In what may be the biggest DIY cannabis extracts innovation since rosin tech, researchers in Spain have discovered a way to make quality concentrates using an espresso machine and a common solvent.
The study, done at the University of Valencia in Spain, is called “Fast extraction of cannabinoids in marijuana samples by using hard-cap espresso machines.” It will soon be published in The International Journal of Pure and Applied Analytical Chemistry, but we learned about it from The Marijuana Times.
Their method was relatively simple, but groundbreaking. The research team used cannabis which had been confiscated by authorities and put it into their espresso machine along with the laboratory solvent 2-propanol.
Researchers reported that the cannabis concentrate they produced was similar in quality to that achieved through more common extraction methods. However, their method took much less time and was a lot less costly.
Traditional extraction setups can cost upwards of thousands of dollars, but the researcher’s espresso machine only cost about $300. They used it to manufacture THC, CBD, and CBN extracts.
“It has been evidenced that the developed method for the major cannabinoids extraction is a really encouraging example of the wide range of possibilities that a conventional and low cost hard cap espresso assisted extraction could offer in analytical laboratories,” the study reads.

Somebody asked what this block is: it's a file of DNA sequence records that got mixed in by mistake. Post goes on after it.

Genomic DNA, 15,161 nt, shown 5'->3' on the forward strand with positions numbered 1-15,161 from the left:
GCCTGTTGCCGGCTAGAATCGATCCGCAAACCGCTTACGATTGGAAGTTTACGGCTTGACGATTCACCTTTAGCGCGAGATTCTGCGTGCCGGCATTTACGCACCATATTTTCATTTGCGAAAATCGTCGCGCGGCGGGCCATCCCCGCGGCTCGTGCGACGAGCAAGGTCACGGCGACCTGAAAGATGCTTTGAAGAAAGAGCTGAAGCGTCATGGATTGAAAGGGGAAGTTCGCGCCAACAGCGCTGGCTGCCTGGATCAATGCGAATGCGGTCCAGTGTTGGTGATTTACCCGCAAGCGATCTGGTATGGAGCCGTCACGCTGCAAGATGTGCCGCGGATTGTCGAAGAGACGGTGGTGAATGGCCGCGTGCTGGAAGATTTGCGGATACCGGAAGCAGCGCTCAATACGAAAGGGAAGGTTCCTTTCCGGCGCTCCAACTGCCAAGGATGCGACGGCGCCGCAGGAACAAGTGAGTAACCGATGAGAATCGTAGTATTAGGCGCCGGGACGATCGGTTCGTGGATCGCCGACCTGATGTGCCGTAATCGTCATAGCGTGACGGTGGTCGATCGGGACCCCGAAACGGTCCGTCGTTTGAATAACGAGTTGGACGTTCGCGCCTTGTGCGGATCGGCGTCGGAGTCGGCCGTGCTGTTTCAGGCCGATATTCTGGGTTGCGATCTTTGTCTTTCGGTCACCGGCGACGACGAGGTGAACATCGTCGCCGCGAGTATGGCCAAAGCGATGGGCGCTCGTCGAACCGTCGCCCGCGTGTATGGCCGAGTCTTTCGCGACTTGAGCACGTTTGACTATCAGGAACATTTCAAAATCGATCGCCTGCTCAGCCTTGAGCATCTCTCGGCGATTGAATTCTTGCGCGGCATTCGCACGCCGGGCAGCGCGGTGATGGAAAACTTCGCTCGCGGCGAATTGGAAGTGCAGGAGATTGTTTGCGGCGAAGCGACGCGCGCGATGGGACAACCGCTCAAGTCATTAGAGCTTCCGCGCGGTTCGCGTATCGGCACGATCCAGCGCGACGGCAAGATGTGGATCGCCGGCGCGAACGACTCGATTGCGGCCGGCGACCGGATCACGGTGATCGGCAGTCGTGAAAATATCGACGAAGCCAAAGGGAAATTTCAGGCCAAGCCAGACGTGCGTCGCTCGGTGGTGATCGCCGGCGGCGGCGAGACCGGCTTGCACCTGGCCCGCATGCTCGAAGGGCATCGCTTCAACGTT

As The Marijuana Times pointed out, that doesn’t mean that every Dick and Debbie Dabber out there should run out and grab an espresso machine to make their own concentrates. “The extraction method is safe and effective for use in a laboratory setting by professionals who know what they’re doing, but … more studies and experimentation need to be done in order to determine if an espresso machine extraction method can be replicated and utilized in various other settings outside of the lab,” the publication wrote.
Interestingly, this is not the first innovative use of the hard-cap espresso machine. As Science Daily has reported, chemists have been using it for years as an inexpensive technique to conduct complex experiments such as testing for harmful compounds in the environment.
Photo via Flickr user Joseph Morris